Although few reports of natural infections exist, experimentally-infected dogs show clinical symptoms including weight loss, pyrexia, anorexia, pneumonia and neurologic signs characteristic of encephalitis.
Histopathologically, postmortem findings were primarily with lymphoid necrosis and a fulminant nonsuppurative encephalitis with severe neuronal degeneration and loss, with intranuclear inclusions, slight glial reactions, perivascular cuffing, and multifocal hemorrhage. The olfactory bulb and the frontal and temporal lobes are predominantly affected.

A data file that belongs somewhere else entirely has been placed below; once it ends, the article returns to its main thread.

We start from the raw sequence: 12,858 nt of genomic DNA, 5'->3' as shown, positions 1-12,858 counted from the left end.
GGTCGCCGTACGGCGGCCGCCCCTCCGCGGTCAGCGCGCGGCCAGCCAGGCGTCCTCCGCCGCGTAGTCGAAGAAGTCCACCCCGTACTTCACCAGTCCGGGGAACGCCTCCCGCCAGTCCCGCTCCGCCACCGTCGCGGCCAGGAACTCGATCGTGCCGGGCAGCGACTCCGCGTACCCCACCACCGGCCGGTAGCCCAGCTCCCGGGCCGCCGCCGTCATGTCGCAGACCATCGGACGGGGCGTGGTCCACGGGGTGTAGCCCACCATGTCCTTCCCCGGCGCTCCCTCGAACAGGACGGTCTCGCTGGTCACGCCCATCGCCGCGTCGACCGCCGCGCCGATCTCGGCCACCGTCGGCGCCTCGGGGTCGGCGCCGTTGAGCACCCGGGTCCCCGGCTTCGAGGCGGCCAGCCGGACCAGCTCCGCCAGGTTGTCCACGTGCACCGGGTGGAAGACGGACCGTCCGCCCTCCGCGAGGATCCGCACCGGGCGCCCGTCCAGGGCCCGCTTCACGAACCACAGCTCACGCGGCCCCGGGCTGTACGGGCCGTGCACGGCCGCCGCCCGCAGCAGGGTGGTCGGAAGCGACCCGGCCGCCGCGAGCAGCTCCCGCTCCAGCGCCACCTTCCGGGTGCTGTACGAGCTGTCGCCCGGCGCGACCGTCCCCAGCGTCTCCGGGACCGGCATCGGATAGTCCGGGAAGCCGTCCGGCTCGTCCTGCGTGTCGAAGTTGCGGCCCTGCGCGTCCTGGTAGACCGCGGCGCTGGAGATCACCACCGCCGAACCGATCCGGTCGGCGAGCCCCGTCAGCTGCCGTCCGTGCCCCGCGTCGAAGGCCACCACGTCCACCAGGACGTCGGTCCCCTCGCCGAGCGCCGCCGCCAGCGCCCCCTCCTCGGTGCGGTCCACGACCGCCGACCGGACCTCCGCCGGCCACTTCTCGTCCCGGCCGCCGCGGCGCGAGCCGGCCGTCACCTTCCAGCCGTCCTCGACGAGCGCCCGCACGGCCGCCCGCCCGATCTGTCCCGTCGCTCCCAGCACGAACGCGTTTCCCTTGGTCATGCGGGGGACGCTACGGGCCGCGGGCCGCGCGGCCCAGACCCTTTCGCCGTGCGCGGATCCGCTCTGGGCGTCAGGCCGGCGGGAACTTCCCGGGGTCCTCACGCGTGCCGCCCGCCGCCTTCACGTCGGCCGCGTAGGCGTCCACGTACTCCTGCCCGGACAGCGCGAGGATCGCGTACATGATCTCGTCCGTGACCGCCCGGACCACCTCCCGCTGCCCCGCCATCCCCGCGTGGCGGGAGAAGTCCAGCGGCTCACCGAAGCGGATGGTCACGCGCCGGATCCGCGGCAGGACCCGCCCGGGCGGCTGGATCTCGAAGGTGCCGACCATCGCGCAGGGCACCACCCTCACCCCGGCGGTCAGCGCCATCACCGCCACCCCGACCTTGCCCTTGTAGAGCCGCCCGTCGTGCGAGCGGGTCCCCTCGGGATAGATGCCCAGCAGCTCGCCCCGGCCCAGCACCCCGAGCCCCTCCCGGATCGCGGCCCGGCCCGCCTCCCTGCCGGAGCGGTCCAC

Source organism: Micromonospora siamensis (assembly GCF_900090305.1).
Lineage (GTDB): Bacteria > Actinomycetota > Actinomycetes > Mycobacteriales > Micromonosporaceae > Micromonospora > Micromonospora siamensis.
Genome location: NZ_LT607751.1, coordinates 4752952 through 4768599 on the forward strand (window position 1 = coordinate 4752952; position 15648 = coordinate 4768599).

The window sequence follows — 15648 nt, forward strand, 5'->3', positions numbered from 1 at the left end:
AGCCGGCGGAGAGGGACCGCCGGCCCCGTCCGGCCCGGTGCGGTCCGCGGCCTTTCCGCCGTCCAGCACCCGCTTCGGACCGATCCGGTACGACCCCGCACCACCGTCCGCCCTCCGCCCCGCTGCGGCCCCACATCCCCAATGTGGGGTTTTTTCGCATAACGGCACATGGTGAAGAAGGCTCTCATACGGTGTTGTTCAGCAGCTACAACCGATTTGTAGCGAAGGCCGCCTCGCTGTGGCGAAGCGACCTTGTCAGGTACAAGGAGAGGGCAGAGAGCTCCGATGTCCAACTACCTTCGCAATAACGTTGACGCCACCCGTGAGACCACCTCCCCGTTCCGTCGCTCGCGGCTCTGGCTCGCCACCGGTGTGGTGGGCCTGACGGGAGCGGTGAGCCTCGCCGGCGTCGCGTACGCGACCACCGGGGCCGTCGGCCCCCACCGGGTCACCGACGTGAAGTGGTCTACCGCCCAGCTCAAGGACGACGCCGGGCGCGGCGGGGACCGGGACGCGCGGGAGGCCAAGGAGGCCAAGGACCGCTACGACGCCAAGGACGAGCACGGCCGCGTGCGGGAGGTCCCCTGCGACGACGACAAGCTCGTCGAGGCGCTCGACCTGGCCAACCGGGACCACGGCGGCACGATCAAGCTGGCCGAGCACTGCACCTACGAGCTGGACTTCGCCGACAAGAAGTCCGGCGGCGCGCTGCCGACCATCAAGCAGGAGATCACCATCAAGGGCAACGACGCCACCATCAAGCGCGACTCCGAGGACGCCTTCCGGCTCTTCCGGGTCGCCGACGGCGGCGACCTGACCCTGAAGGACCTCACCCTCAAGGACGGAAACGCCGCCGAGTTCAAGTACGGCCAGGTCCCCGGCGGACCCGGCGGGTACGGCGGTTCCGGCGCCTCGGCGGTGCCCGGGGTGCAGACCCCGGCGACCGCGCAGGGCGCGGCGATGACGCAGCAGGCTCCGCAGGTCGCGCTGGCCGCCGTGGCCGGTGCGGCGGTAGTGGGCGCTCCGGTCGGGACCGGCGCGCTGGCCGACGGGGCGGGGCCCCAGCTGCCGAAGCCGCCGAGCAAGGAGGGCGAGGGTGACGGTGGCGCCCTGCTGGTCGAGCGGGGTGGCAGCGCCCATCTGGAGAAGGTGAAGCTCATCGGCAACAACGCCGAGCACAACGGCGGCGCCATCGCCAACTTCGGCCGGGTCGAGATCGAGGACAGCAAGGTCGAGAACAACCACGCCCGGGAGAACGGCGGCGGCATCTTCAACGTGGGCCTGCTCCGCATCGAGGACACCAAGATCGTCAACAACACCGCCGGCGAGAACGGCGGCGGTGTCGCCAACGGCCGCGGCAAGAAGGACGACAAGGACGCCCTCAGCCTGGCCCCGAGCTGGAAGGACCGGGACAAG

Diagnosis is based on immunohistochemistry or PCR identification of viral antigens.
Treatment is usually non-specific and supportive.
- Taniguchi A et al (2000) Pathogenicity of a new neurotropic equine herpesvirus 9 (gazelle herpesvirus 1) in horses. J Vet Med Sci 62:215–218
- Yanai T et al (2003) Experimental infection of equine herpesvirus 9 in dogs. Vet Pathol 40(3):263-267